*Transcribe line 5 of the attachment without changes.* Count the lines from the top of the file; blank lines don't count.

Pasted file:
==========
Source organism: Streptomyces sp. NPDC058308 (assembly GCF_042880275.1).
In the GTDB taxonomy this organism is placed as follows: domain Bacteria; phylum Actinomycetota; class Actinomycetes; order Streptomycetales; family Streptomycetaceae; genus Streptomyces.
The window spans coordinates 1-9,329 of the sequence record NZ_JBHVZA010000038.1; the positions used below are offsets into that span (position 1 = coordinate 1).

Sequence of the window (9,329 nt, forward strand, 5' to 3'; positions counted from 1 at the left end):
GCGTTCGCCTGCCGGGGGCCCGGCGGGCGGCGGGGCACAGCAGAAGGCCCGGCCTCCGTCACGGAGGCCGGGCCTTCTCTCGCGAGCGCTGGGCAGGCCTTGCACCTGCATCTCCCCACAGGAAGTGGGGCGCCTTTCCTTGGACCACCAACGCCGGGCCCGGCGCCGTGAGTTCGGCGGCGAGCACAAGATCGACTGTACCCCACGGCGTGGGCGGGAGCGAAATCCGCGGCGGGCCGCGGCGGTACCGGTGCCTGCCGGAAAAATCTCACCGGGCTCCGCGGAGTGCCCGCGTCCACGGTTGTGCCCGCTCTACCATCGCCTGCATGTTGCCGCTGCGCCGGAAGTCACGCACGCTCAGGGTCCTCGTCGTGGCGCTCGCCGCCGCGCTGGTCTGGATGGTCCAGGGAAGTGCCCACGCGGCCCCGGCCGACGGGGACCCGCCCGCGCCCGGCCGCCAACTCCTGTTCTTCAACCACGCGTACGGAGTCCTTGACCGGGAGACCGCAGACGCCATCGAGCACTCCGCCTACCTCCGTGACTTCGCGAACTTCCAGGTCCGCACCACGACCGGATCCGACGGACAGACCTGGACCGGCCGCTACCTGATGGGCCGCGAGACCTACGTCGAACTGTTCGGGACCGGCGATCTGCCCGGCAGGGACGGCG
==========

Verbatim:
GCGTTCGCCTGCCGGGGGCCCGGCGGGCGGCGGGGCACAGCAGAAGGCCCGGCCTCCGTCACGGAGGCCGGGCCTTCTCTCGCGAGCGCTGGGCAGGCCTTGCACCTGCATCTCCCCACAGGAAGTGGGGCGCCTTTCCTTGGACCACCAACGCCGGGCCCGGCGCCGTGAGTTCGGCGGCGAGCACAAGATCGACTGTACCCCACGGCGTGGGCGGGAGCGAAATCCGCGGCGGGCCGCGGCGGTACCGGTGCCTGCCGGAAAAATCTCACCGGGCTCCGCGGAGTGCCCGCGTCCACGGTTGTGCCCGCTCTACCATCGCCTGCATGTTGCCGCTGCGCCGGAAGTCACGCACGCTCAGGGTCCTCGTCGTGGCGCTCGCCGCCGCGCTGGTCTGGATGGTCCAGGGAAGTGCCCACGCGGCCCCGGCCGACGGGGACCCGCCCGCGCCCGGCCGCCAACTCCTGTTCTTCAACCACGCGTACGGAGTCCTTGACCGGGAGACCGCAGACGCCATCGAGCACTCCGCCTACCTCCGTGACTTCGCGAACTTCCAGGTCCGCACCACGACCGGATCCGACGGACAGACCTGGACCGGCCGCTACCTGATGGGCCGCGAGACCTACGTCGAACTGTTCGGGACCGGCGATCTGCCCGGCAGGGACGGCG